Scene from the filming of ‘My Brother’s Keeper’
This year, the hallowed Glastonbury music festival is taking a little break. But summer festival lovers need not fear, because 6th August marks the beginning of the 2006 Edinburgh Fringe Festival. The Jewish content of the festival is usually eclectic, but this year is undoubtedly more so than ever.For anyone interested in finding out more about what is today the distant memory of Afghan Jews, Apikoros Theatre Company is attempting to bring it to the forefront with their darkly comic ‘My Brother’s Keeper’. Apikoros calls itself “a new-writing theatre company, which aims to make theatre that asks questions”, and their play tells the true tale of the last two remaining Jews in Afghanistan under the rule of the Taliban. The men harbour a bitter hatred for one another – born out of their enforced co-habitation in a small, dilapidated Kabul synagogue – and spend the duration of the play feuding in traditional fiery Jewish fashion.
Young playwright Michael J Flexer told us that he had “tried to infuse the play with that feisty yet phlegmatic Jewish gallows humour”, and that he wants the play to get across the idiocy of religious intolerance: “The comedy comes from the fact that, in this case, there was only one religion involved!” However, the comedy runs under a disturbing reality: the two men were taken hostage by the Taliban, who brutally tortured them and confiscated their much argued-over Sefer Torah.
We were also informed that, in the process of producing the play, the real sole surviving Afghan Jew – Zablon Simintov – had been contacted, to inform him of the staging of his life story. His true dislike of his housemate, Yitzchak Levy, came out last January when he found him dead on the floor of the synagogue: “I’m not sad about that.”
Religious intolerance is the order of the day elsewhere at the festival, too, and most prominently in ‘The Black Jew Dialogues’. It’s a hotchpotch of improvisations, video and skits, and essentially concerns the parallel prejudices experienced by black people and Jews. When two men – one black, one Jewish - meet in a hotel, their animated discussions on racial inequality span three whole days, and take them from “the Egypt of the Pharaohs… through Africa, colonial times, to present-day America”, and are peppered with “American rednecks, slavery, bar-mitzvahs and chicken liver”, surely making it a must-see.
“ ‘The Black Jew Dialogues’ identifies that there is common ground for all races, all religions, all people – and, most importantly, that there is humour in our common ground and our differences,” said Larry Jay Tish, one of the two actors in the play, when describing the immortalisation of this series of conversations he himself had with his friend and co-star, Rob Jones. “Racism is abhorrent, illogical, and viewed in the right way… hilarious.”
Also with a contribution to Edinburgh’s theatrical feast is new Jewish News columnist Caroline Gold - in the form of an episodic look at (partly) her own experiences in a rehabilitation clinic. Having checked herself into the Priory twice, she saw the huge potential for humour in the scenario.
Satirising both soap operas and the ‘rehab fad’ that seems to have infected today’s celebrity population, ‘Clinically Famous’ – acted by Natalie Haverstock – has been called “comparable to Victoria Wood and Julie Walters”. The episodes chronicle fame-crazed Beverley, whose downfall takes her from adored soap star to “drunk from hell”. Caroline, writer of such comedy gems as ‘Heated Rollers’ (Radio 2) and ‘Footage and Mouth’ (BBC TV), talked about using the medium of comedy to ease a difficult situation: “This piece was me making something positive and joyous out of a very painful chapter in my life. As such I would like it to do good for others still suffering the terrible curse that is depression.”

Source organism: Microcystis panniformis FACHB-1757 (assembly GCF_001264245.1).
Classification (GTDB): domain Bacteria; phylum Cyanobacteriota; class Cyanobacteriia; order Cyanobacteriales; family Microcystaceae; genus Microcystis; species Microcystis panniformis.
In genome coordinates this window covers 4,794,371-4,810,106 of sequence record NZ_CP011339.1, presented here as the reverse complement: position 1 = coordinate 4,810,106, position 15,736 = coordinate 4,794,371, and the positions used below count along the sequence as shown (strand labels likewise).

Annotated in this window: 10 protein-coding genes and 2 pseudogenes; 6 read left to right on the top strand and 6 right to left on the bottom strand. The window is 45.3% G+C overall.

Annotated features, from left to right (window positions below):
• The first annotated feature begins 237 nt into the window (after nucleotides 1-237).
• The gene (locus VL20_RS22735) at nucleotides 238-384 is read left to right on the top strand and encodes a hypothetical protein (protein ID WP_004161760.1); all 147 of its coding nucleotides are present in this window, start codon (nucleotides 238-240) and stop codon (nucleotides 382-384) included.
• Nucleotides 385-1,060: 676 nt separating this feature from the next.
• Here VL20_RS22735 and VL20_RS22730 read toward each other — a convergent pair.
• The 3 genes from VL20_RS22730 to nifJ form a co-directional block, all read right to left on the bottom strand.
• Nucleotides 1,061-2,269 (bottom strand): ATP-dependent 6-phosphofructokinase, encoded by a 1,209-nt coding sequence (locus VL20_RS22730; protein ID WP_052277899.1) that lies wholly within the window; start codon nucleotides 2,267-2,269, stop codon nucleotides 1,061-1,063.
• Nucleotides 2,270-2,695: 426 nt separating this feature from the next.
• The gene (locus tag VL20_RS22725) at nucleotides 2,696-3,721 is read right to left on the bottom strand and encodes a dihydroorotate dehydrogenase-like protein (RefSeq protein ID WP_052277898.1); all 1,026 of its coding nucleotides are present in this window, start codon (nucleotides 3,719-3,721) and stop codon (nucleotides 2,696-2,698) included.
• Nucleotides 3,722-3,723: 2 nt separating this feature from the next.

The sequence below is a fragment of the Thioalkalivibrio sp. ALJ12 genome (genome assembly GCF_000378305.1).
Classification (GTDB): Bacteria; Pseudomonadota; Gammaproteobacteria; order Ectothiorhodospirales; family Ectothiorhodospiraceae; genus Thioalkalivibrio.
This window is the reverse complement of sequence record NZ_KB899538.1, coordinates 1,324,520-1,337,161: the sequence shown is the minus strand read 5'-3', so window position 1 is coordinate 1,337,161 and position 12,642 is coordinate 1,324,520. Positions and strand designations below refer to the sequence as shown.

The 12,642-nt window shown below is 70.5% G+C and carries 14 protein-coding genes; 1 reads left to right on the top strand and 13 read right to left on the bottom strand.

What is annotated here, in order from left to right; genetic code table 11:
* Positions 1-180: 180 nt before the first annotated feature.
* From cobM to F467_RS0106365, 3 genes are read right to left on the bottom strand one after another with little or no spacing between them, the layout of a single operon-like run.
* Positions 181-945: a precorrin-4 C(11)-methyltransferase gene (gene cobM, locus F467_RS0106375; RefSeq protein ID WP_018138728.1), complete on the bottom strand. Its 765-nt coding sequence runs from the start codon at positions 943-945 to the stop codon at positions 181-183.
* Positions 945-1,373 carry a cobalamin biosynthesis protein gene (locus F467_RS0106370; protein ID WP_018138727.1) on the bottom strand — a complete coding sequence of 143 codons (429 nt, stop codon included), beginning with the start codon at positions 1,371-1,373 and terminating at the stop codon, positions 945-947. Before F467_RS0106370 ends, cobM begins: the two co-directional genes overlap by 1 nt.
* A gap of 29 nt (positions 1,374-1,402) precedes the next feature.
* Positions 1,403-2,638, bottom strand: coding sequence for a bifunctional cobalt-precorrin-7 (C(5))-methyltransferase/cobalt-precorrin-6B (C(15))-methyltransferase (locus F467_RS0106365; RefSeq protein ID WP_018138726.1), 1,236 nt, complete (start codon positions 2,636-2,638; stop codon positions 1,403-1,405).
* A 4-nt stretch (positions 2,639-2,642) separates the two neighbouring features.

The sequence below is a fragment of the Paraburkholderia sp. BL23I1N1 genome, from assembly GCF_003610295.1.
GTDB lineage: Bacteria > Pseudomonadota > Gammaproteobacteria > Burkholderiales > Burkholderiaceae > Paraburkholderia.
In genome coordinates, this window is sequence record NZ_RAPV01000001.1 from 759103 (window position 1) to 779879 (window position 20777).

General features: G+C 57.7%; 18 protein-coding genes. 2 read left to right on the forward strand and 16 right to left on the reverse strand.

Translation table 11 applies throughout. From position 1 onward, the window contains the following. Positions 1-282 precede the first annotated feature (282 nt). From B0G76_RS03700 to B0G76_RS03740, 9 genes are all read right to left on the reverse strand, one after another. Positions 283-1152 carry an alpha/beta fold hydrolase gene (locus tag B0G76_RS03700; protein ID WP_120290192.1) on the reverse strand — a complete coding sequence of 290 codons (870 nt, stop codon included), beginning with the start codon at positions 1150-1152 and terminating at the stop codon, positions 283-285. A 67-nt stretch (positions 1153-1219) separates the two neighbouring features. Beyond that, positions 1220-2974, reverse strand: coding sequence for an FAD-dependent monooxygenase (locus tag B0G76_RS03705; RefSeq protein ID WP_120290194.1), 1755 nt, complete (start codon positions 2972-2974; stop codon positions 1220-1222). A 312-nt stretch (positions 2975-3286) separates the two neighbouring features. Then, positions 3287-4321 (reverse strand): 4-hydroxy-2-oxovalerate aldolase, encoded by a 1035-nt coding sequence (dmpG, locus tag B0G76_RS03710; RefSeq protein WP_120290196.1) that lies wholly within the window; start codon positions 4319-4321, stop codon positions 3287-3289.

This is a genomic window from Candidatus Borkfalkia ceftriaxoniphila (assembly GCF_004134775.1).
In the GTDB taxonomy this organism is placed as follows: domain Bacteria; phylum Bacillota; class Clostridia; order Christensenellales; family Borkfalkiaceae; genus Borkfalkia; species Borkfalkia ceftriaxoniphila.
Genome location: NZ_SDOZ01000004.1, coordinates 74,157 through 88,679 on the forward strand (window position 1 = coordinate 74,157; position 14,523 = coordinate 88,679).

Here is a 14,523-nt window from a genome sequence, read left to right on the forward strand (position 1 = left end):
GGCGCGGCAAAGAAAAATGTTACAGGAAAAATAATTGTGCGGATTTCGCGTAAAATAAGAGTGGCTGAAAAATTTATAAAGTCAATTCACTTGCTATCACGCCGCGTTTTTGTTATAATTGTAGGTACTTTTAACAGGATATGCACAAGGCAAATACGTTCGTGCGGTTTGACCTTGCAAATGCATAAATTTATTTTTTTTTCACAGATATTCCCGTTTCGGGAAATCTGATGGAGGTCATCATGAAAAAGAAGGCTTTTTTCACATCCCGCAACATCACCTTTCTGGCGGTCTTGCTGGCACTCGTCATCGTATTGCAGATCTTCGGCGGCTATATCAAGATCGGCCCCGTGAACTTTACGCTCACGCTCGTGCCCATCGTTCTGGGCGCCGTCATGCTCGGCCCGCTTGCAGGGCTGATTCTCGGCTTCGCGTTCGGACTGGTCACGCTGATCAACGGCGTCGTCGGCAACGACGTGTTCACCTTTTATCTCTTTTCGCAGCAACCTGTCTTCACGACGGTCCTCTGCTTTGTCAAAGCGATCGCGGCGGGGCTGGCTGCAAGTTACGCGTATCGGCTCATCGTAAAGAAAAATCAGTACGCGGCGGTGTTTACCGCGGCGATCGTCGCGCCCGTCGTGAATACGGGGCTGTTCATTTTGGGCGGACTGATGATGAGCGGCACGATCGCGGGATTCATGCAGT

More inspirational women than Caroline Gold’s Beverley are in the line-up in Edinburgh as well. Martin Sherman’s ‘Rose’ is an account of how the events of the twentieth century took one spirited Jewish woman from “a tiny Russian village… to Warsaw’s ghettos and a ship called The Exodus, and finally to the boardwalks of Atlantic city, the Arizona canyons and salsa-flavoured nights in Miami beach.” The part of Rose is played by Fiona York, whose performance has been described as “a stunning tour de force”. The play’s 1999 premiere at London’s National Theatre was a great success, and it now looks set to be one of the highlights of the festival.
And that’s probably enough hard-hitting theatre to last you the whole three weeks. But if a music-related event sounds more appealing, or at least slightly less taxing, try David Vernon and Dick Lee’s show. Simply entitled ‘David Vernon and Dick Lee’, it is an international plethora of tunes, played enthusiastically on the accordion and the clarinet. Although the show includes French and Balkan melodies, as well as a whole host of others, it does feature a Jewish hora! Enjoy.
- Eva Schloss: Learning to live again after the Shoah - 18/04/13
- A day in the life of the Warsaw Ghetto - 18/04/13
- Redisblonde hope to rock Teen Star regionals - 18/04/13
- Ishtar, the Madonna of the Middle East - 11/04/13
- Our future is bleak, says The Gatekeepers director Dror Moreh - 11/04/13
- The place where it's yesterday... EVERY day! - 11/04/13
- Jodi Picoult's The Storyteller - 04/04/13
- Angie's Festival Survival Guide - 22/03/13
- Dwarfs who walked tall at Auschwitz - 21/03/13
- Did You Spend the '80s at Edgware Station? - 21/03/13
- The girl who confronted Nazi 'monsters' within - 28/02/13
- David's The Wandering Israeli! - 28/02/13
- Why Roy's Still Top of the Pops - 28/02/13
- Radlett celebrates Bakis - 28/02/13
- The Truth Is False - 28/02/13